100 Years of Women’s Suffrage

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Illustration by Abeeha Zaidi.

The Election of 2020 marks 100 years of women’s suffrage.

On July 4, 1776, Thomas Jefferson wrote that “all Men are created equal.” However, for women, this inalienable, human right was not fully realized until 1920, when women were finally granted the right to vote through the 19th Amendment. Given this, it’s important to take a look back into history and remember the brave and persistent women who stood up for their rights and sacrificed so much so women today can enjoy the sweet taste of equality and representation.

From Susan B. Anthony to Ida B. Wells-Barnett, there have been numerous suffragettes who spearheaded and openly supported the women’s suffrage movement from 1848 (the year of the Seneca Falls Convention) to 1920 (the year the 19th Amendment was ratified).

Susan B. Anthony

One of the most visible leaders during the suffrage movement, Anthony traveled across the nation, tirelessly delivering speeches in support of women’s suffrage. Not to mention, Anthony founded many women’s organizations and initiatives, including co-founder of the National Woman Suffrage Association (NWSA) in 1869, created The Revolution, a publication that advocated for women’s rights under the American Equal Rights Association (AERA), edited three volumes of History of Woman Suffrage, and more.

“I declare to you that woman must not depend upon the protection of man, but must be taught to protect herself, and there I take my stand.”

 

Ida B. Wells-Barnett

While critical of the women’s suffrage movement due to their lack of advocacy for anti-lynching legislation, Wells-Barnett remained a dedicated supporter of women’s suffrage, specifically focusing on the suffrage for women of color. Furthermore, she was a founding member of the National Association of Colored Women’s Club, an organization that addressed both civil rights and women’s suffrage, and travelled around the country delivering speeches and publishing articles pertaining to lynching, civil rights, women’s suffrage, and more.

“What becomes a crime deserving capital punishment when the tables are turned is a matter of small moment when the [Afro-American] woman is the accusing party.”

 

Elizabeth Cady Stanton

Initiator of the Seneca Falls Convention and primary writer of the Declaration of Sentiments, Stanton was one of the original suffragettes. Along with Susan B. Anthony, Stanton co-founded the National Woman Suffrage Association (NWSA) and edited for The Revolution. Not to mention, Stanton was also part of the group that wrote The Woman’s Bible, a book that challenged the orthodoxy that women should be subservient to men.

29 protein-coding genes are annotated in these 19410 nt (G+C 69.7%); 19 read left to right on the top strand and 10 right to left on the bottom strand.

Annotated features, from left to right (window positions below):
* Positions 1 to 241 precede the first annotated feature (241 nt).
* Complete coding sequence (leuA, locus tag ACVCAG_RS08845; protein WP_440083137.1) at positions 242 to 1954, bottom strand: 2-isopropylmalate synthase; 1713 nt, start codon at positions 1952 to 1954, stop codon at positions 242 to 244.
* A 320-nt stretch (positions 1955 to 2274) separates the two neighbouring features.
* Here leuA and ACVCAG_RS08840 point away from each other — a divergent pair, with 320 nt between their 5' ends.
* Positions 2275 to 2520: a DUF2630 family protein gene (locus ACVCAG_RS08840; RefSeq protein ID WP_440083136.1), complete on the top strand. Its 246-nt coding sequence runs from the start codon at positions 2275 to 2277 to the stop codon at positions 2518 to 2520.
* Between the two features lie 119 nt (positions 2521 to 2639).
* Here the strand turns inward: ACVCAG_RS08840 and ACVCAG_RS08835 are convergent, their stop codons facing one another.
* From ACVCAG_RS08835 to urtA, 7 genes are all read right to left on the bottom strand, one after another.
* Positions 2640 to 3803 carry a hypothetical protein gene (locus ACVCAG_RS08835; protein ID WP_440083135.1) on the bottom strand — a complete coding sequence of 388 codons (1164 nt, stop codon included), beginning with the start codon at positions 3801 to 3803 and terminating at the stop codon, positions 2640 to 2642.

“We hold these truths to be self-evident: that all men and women are created equal.”

 

Carrie Chapman Catt

Upon the resignation of Anthony from the National American Woman Suffrage Association (NAWSA), Catt was elected to succeed her in becoming the president of the organization. A strong believer in women’s suffrage, Catt campaigned across the country for the 19th Amendment, leading an “army of vote-less women” in 1919 to pressure Congress to pass the constitutional amendment that would grant and secure women’s right to vote. She took the women’s suffrage movement international when she helped establish the International Woman Suffrage Association along with a group of other suffragettes.

“The vote is the emblem of your equality, women of America, the guarantee of your liberty.”

 

Lucretia Mott

A successful orator, Lucretia Mott spoke out against gender inequality and deeply supported the women’s suffrage movement. Together with Stanton, Mott organized the Seneca Falls Convention, presenting the Declaration of Sentiments to the attendees. Following the Convention, Mott published Discourse of Women, a book detailing the repression of women throughout history, and remained a highly public leader within the women’s suffrage movement.

“The world has never yet seen a truly great and virtuous nation because in the degradation of woman, the very foundations of life are poisoned at their source.”

 

Just a mere 100 years ago, women gained the right to vote, and this election, the Election of 2020, marks this historic moment in the women’s rights movement. However, what’s interesting to note is that since the Election of 1984, women have either equaled or outnumbered the male vote, with 63 percent of eligible females stating they voted in the Election of 2016 compared to only 59 percent of eligible males stating they voted. And, according to research conducted by the Pew Research Center, this trend has been consistent throughout three to four decades worth of presidential elections. That being said, it is still vital that women continue to use their vote and their voice to preserve American democracy and correct their historical underrepresentation; after all, women now make up 51 percent of the U.S. population.

Regardless of political ideologies and leanings, the female voice is an important voice to hear, just as all other voices are. Using your vote not only pays homage to the fearless suffragettes that gave us this right today but also safeguards this sacred right for all the women to come.